3. Federer: When he dominated Nadal at Indian Wells, on a relatively slow court, eyebrows raised at a potential shift in a rivalry that had seemed overwhelmingly tilted towards Rafa. Not since 2009, though, has Federer defeated Nadal on clay, and he has won no more than one set in any of their five Roland Garros encounters. The Rafa who staggered through their semifinal in the desert resembled a mere shadow of the Monte Carlo and Rome champion, whose defense withstood Djokovic and should withstand the less consistent Federer even more comfortably. Unless he serves exceptionally well, Federer will struggle against either of his higher-ranked rivals, for his one-handed backhand cannot compete with either the Spaniard’s lefty forehand or the Serb’s equally ferocious two-hander. The Swiss did serve exceptionally well against Djokovic in his best match of 2011, winning both of the tiebreaks that they contested on Philippe Chatrier. Unable to sustain the magic against Nadal two days later, he will find the task of defeating these two consecutively a Matterhorn indeed.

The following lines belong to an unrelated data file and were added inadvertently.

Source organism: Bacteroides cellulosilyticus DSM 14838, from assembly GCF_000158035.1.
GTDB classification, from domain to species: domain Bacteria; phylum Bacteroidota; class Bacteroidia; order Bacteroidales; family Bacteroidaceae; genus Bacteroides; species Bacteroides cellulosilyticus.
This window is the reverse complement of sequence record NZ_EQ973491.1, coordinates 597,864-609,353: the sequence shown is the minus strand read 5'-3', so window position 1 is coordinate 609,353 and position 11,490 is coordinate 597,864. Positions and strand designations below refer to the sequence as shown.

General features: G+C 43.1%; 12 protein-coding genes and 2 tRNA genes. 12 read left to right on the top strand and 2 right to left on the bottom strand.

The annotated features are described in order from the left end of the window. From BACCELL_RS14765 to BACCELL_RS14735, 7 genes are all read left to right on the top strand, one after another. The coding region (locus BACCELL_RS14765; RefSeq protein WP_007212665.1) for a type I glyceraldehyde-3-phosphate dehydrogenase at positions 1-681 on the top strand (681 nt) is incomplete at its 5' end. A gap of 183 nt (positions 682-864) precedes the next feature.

4. Berdych: Like Federer, the massive Czech will hope to prove that brilliance in blue can translate to a rhapsody in red. Just a few key points from toppling the Swiss in Madrid, Berdych also won a set from Djokovic in their Monte Carlo semifinal before competing sturdily through most of his loss to Nadal in Rome. Undefeated on clay against all outside the top three, he mastered his nerves to outlast Murray in a three-hour epic and snatch two tiebreaks from Del Potro. Although the gritty surface somewhat blunts his first strikes, Berdych profits from the additional time to set his feet for his groundstrokes. A set away from reaching the final in Paris two years ago, he remains vulnerable to upsets such as his first-round debacle against the unknown Stephane Robert last year. And the Czech continues to fall excruciatingly short when opportunity knocks for a major blow to a leading rival. He has won a first set from each of the top three this year, only to lose all three of those battles.